On the coattails of a science librarians’ conference in Upstate NY, I’ve been thinking a lot about the difference between my job and my career. Sure, they inform each other, but they’re discrete. They have different goals and different circles of influence.

In one sense, I’m the Physics-Optics-Astronomy Librarian at the University of Rochester. I select monographs for one, two, or three libraries, depending on how you count. I analyze publisher packages. I do consultations and reference for every sort of academic. I talk with building managers about asbestos abatement. I move furniture. I talk with students about their goals. I serve on library committees. All of these things are centered on U of R, on making our Libraries (and my branch library) the best they can be. And that’s valuable.

But I’m also a librarian with independent interests. I’m fascinated by how students become acculturated into academia. I have opinions on how scholarly communication is changing (and how in some ways it isn’t). I serve in various functions in ALA. I’m interested in management and leadership, even though I don’t know what I want that to look like in 30 years. I see librarianship changing around me and I want to catch the wave. I try my best to pull my weight for my profession at large. And that’s valuable.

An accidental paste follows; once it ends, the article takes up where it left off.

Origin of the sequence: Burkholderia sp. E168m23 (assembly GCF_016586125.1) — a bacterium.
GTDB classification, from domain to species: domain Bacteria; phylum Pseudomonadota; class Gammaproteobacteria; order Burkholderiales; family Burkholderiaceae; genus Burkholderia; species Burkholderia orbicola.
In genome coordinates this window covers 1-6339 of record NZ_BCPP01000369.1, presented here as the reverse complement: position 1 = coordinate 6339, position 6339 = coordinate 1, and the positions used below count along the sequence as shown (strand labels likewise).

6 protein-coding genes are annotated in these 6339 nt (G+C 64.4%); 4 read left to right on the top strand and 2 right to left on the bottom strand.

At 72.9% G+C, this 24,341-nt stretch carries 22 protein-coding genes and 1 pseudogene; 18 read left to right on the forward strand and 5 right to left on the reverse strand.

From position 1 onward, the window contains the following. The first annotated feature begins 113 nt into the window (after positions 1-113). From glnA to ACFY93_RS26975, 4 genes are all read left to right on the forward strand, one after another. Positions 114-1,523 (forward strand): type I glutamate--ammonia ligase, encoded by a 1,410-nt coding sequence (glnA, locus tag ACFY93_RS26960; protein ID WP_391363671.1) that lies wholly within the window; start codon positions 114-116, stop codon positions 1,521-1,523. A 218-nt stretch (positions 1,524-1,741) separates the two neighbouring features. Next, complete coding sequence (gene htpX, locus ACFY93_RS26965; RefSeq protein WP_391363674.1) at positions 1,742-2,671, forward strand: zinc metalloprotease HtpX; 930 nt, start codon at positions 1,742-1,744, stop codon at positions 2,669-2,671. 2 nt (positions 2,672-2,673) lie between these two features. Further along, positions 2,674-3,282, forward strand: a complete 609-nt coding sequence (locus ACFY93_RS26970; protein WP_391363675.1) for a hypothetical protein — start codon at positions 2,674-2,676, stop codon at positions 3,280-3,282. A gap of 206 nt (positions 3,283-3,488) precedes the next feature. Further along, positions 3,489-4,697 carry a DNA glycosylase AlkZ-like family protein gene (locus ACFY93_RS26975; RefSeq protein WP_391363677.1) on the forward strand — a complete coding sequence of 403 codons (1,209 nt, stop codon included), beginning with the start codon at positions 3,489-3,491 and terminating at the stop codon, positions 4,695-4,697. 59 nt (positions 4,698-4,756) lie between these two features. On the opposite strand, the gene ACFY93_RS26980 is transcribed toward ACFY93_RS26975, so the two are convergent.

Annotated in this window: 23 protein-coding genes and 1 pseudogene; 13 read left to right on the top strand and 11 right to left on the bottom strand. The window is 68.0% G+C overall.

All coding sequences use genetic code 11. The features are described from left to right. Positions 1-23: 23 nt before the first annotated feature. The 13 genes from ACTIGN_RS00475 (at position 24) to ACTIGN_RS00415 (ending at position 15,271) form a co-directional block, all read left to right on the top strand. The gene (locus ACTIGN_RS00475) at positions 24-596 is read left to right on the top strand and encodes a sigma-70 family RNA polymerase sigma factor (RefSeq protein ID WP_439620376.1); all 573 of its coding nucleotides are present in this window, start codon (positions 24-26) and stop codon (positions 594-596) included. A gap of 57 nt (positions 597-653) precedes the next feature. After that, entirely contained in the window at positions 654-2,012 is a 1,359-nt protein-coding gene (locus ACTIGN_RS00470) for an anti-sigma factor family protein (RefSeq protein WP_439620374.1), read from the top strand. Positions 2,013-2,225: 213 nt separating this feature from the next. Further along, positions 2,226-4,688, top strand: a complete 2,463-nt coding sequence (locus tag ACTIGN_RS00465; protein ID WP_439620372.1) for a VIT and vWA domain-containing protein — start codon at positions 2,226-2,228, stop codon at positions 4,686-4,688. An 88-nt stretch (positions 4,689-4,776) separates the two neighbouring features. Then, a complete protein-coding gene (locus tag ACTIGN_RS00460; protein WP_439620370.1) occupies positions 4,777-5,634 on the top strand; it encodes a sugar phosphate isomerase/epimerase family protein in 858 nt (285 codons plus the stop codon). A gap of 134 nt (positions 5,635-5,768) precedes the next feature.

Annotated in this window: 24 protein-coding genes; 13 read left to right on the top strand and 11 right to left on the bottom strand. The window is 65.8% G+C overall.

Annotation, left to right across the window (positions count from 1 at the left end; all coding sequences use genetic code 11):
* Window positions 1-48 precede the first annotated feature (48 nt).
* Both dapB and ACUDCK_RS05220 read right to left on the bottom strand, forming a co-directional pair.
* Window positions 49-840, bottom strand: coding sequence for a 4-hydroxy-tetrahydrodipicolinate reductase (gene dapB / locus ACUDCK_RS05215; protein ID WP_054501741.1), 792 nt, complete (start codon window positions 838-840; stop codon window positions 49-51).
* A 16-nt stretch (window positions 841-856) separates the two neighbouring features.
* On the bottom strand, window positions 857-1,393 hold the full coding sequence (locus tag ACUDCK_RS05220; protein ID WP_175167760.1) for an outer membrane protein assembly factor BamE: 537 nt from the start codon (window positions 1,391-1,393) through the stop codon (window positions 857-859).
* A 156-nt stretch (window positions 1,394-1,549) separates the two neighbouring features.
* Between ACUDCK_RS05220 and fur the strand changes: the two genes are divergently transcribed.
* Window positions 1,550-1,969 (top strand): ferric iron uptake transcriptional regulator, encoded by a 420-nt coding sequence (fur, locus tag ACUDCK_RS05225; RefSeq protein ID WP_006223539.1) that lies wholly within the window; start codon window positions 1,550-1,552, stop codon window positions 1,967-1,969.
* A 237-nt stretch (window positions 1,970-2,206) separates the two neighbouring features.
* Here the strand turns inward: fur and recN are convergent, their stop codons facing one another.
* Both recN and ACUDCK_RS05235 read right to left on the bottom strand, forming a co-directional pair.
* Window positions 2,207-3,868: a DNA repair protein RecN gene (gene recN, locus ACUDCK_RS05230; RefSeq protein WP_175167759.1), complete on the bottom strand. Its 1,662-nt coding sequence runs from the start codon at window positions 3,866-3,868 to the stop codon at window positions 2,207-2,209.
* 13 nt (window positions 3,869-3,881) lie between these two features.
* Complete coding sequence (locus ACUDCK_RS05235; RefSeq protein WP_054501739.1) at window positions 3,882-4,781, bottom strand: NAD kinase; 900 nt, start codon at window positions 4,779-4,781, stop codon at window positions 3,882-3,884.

The line between those things isn’t super clear to me most days. I mean, I get that I’m paid to do things for my University, but part of that work is being an informed librarian who participates in the international conversation about we do and how we can do it better. Part of that work is inhaling and exhaling the profession. And as far as my external service is concerned, I wouldn’t have much to contribute without my 9-to-5. Theory only goes so far.

Navelgazing acknowledged, I have only been doing this for five months. I’m sure that things will become clearer over time. In the meantime, I’m just jumping in.